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Author explores "JUBU"
By Joel Brown, Setonian Online, Feb 13, 2007
Baltimore, MD (USA) -- Ever heard of a JUBU? This is a term in Rodger Kamenetz’s “The Jew in the Lotus,” which means Jewish Buddhist. JUBUs are just one topic in this book, but they symbolize all topics therein by representing Judaism’s and Buddhism’s overlap. Kamenetz is a pioneer because those religions are compared less than other pairs.
On the other hand, a Jewish newspaper attacked two of the Orthodox participants for “consorting with idol worshipers.” This xenophobia is put into perspective when Kamenetz wrote, “Anyone visiting a synagogue and seeing Jews revering and kissing their Torahs would think we worshiped our scrolls.”
Kamenetz relates how the Dalai Lama showed an “absolute explosion of curiosity” for Jewish teachings, and was uncannily able to think like a Jew. Another Jewish participant was close to tears sometimes at the Lama’s listening intensity. Jews and Tibetans share similar humor, reverence for the ancient written word, but more strongly displacement.
Kamenetz explains that when Chinese occupation began in 1950, 87,000 Tibetans were murdered in a month. One rabbi told these Tibetans, “The Chinese came to your people as the Germans came to ours.” Another rabbi compared Tibetan experience to temple destruction in Jerusalem.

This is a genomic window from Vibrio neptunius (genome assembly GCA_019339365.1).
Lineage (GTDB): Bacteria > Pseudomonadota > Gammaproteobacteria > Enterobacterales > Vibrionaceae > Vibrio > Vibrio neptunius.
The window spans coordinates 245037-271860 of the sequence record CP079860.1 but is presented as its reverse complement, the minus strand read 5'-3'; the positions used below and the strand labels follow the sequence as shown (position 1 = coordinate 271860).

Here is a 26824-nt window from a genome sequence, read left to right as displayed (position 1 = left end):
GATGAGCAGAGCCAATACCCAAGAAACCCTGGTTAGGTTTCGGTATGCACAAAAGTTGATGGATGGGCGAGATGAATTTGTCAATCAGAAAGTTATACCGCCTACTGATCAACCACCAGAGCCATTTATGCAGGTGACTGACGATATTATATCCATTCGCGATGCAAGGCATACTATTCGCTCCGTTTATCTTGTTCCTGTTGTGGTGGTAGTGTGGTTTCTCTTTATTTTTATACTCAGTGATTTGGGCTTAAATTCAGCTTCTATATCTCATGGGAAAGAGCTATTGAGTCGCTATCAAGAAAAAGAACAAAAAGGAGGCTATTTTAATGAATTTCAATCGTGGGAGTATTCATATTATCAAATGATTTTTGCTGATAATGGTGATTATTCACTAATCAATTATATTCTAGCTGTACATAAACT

All Jews present found time in a community so abhorring to anger and violence to be transforming. Kamenetz, Jewish in background but never having sought life solutions in Judaism, found dialogue with another religion clarifying of his own. He discovered Judaism devoid of sociopolitical defenses to anti-Semitism, and retaining its own adherence (JUBUs abandoning Judaism for Buddhism attest to that struggle) by transmitting joy and transcendence.
Whether by messianic vision or Nirvana’s promise, perhaps the sturdiest thread throughout this bond is the triumphant faith that humankind will overcome all strife.